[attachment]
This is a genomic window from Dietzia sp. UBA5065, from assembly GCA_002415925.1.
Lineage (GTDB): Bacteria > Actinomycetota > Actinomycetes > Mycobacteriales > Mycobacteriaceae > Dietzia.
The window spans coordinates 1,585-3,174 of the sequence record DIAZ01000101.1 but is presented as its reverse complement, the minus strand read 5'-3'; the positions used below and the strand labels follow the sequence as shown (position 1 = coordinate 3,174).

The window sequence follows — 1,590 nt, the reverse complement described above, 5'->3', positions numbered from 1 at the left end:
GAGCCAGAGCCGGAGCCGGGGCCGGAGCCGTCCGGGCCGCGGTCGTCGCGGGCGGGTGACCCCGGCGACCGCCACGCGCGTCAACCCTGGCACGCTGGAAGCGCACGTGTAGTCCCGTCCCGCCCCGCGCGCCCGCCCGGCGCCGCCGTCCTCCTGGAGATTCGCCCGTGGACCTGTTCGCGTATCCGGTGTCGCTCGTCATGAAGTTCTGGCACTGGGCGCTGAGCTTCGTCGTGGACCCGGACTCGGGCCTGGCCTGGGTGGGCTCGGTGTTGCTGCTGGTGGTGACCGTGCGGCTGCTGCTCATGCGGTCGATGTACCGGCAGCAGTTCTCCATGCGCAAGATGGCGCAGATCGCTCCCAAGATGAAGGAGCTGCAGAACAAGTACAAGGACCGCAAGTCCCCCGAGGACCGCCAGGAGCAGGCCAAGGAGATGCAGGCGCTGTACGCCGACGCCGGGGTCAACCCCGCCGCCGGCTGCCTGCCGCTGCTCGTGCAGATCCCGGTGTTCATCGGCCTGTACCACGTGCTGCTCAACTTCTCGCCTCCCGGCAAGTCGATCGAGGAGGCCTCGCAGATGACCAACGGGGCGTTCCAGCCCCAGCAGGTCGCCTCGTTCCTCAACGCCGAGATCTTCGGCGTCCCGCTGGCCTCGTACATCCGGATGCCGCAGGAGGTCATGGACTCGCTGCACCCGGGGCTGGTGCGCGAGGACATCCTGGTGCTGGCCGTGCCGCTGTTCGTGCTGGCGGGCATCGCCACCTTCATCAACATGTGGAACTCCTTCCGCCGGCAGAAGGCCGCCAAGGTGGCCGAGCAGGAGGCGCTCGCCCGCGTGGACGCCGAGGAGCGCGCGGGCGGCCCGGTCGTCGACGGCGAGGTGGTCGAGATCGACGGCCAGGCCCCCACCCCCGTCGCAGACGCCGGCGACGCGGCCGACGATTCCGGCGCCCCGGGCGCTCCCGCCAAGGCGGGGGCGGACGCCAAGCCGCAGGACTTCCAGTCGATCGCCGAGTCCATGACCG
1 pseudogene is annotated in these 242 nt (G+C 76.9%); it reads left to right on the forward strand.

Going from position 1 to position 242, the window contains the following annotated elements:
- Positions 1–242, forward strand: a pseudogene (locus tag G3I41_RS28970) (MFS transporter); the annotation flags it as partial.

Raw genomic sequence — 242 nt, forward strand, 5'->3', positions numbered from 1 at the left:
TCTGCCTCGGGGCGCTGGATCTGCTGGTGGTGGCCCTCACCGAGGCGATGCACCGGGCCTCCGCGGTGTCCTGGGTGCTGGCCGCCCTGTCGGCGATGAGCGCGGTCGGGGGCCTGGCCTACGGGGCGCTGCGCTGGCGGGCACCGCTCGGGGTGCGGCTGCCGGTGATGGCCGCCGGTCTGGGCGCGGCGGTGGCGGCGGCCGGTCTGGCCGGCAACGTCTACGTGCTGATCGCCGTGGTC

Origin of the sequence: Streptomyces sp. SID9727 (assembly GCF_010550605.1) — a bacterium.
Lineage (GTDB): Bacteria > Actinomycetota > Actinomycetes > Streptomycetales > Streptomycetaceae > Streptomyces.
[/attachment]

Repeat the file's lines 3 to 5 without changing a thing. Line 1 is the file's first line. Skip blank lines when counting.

The window spans coordinates 1,585-3,174 of the sequence record DIAZ01000101.1 but is presented as its reverse complement, the minus strand read 5'-3'; the positions used below and the strand labels follow the sequence as shown (position 1 = coordinate 3,174).

The window sequence follows — 1,590 nt, the reverse complement described above, 5'->3', positions numbered from 1 at the left end:
GAGCCAGAGCCGGAGCCGGGGCCGGAGCCGTCCGGGCCGCGGTCGTCGCGGGCGGGTGACCCCGGCGACCGCCACGCGCGTCAACCCTGGCACGCTGGAAGCGCACGTGTAGTCCCGTCCCGCCCCGCGCGCCCGCCCGGCGCCGCCGTCCTCCTGGAGATTCGCCCGTGGACCTGTTCGCGTATCCGGTGTCGCTCGTCATGAAGTTCTGGCACTGGGCGCTGAGCTTCGTCGTGGACCCGGACTCGGGCCTGGCCTGGGTGGGCTCGGTGTTGCTGCTGGTGGTGACCGTGCGGCTGCTGCTCATGCGGTCGATGTACCGGCAGCAGTTCTCCATGCGCAAGATGGCGCAGATCGCTCCCAAGATGAAGGAGCTGCAGAACAAGTACAAGGACCGCAAGTCCCCCGAGGACCGCCAGGAGCAGGCCAAGGAGATGCAGGCGCTGTACGCCGACGCCGGGGTCAACCCCGCCGCCGGCTGCCTGCCGCTGCTCGTGCAGATCCCGGTGTTCATCGGCCTGTACCACGTGCTGCTCAACTTCTCGCCTCCCGGCAAGTCGATCGAGGAGGCCTCGCAGATGACCAACGGGGCGTTCCAGCCCCAGCAGGTCGCCTCGTTCCTCAACGCCGAGATCTTCGGCGTCCCGCTGGCCTCGTACATCCGGATGCCGCAGGAGGTCATGGACTCGCTGCACCCGGGGCTGGTGCGCGAGGACATCCTGGTGCTGGCCGTGCCGCTGTTCGTGCTGGCGGGCATCGCCACCTTCATCAACATGTGGAACTCCTTCCGCCGGCAGAAGGCCGCCAAGGTGGCCGAGCAGGAGGCGCTCGCCCGCGTGGACGCCGAGGAGCGCGCGGGCGGCCCGGTCGTCGACGGCGAGGTGGTCGAGATCGACGGCCAGGCCCCCACCCCCGTCGCAGACGCCGGCGACGCGGCCGACGATTCCGGCGCCCCGGGCGCTCCCGCCAAGGCGGGGGCGGACGCCAAGCCGCAGGACTTCCAGTCGATCGCCGAGTCCATGACCG